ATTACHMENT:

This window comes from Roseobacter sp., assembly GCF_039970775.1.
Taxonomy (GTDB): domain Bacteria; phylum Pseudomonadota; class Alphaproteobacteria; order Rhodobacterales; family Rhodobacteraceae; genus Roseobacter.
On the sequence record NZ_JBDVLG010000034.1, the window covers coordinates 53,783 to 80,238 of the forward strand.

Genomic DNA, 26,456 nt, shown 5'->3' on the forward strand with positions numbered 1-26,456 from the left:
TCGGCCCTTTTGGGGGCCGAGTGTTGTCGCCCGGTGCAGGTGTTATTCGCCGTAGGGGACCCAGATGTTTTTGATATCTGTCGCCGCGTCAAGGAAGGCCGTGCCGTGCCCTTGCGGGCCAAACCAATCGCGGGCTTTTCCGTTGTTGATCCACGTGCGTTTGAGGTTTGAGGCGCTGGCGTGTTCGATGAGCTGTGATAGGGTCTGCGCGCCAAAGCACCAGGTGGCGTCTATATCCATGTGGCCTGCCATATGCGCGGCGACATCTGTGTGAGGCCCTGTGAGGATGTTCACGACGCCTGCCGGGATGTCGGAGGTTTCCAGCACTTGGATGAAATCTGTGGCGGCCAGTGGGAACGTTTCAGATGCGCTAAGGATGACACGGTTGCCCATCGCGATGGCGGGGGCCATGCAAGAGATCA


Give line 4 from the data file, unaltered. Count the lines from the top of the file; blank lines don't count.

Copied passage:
Genomic DNA, 26,456 nt, shown 5'->3' on the forward strand with positions numbered 1-26,456 from the left: